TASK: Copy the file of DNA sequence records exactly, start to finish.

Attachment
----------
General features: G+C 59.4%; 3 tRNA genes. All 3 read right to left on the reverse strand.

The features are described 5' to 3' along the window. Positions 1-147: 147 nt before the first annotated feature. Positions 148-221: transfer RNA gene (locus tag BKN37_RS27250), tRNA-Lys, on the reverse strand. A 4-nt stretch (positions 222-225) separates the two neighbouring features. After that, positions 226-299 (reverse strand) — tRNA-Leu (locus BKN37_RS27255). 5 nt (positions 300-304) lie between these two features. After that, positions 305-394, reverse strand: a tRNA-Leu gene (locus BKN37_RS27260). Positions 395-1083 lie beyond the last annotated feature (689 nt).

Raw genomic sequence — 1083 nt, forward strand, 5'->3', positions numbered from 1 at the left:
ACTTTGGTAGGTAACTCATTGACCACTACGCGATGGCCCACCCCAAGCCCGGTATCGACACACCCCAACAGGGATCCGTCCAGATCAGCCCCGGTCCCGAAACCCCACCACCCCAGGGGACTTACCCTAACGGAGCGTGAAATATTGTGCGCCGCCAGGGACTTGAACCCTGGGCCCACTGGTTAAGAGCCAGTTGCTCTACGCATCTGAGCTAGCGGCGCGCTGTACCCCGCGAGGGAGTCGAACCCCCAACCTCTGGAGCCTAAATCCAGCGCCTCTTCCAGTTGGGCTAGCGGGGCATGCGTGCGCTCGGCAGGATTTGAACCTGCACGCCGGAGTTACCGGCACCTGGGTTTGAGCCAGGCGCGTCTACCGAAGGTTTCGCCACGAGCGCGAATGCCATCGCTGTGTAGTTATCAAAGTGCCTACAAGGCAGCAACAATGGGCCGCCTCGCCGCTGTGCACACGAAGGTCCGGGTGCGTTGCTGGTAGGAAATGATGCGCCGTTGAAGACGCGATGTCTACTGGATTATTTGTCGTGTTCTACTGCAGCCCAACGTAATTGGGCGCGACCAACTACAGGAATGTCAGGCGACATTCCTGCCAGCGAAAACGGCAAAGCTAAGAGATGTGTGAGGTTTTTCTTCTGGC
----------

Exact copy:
General features: G+C 59.4%; 3 tRNA genes. All 3 read right to left on the reverse strand.

The features are described 5' to 3' along the window. Positions 1-147: 147 nt before the first annotated feature. Positions 148-221: transfer RNA gene (locus tag BKN37_RS27250), tRNA-Lys, on the reverse strand. A 4-nt stretch (positions 222-225) separates the two neighbouring features. After that, positions 226-299 (reverse strand) — tRNA-Leu (locus BKN37_RS27255). 5 nt (positions 300-304) lie between these two features. After that, positions 305-394, reverse strand: a tRNA-Leu gene (locus BKN37_RS27260). Positions 395-1083 lie beyond the last annotated feature (689 nt).

Raw genomic sequence — 1083 nt, forward strand, 5'->3', positions numbered from 1 at the left:
ACTTTGGTAGGTAACTCATTGACCACTACGCGATGGCCCACCCCAAGCCCGGTATCGACACACCCCAACAGGGATCCGTCCAGATCAGCCCCGGTCCCGAAACCCCACCACCCCAGGGGACTTACCCTAACGGAGCGTGAAATATTGTGCGCCGCCAGGGACTTGAACCCTGGGCCCACTGGTTAAGAGCCAGTTGCTCTACGCATCTGAGCTAGCGGCGCGCTGTACCCCGCGAGGGAGTCGAACCCCCAACCTCTGGAGCCTAAATCCAGCGCCTCTTCCAGTTGGGCTAGCGGGGCATGCGTGCGCTCGGCAGGATTTGAACCTGCACGCCGGAGTTACCGGCACCTGGGTTTGAGCCAGGCGCGTCTACCGAAGGTTTCGCCACGAGCGCGAATGCCATCGCTGTGTAGTTATCAAAGTGCCTACAAGGCAGCAACAATGGGCCGCCTCGCCGCTGTGCACACGAAGGTCCGGGTGCGTTGCTGGTAGGAAATGATGCGCCGTTGAAGACGCGATGTCTACTGGATTATTTGTCGTGTTCTACTGCAGCCCAACGTAATTGGGCGCGACCAACTACAGGAATGTCAGGCGACATTCCTGCCAGCGAAAACGGCAAAGCTAAGAGATGTGTGAGGTTTTTCTTCTGGC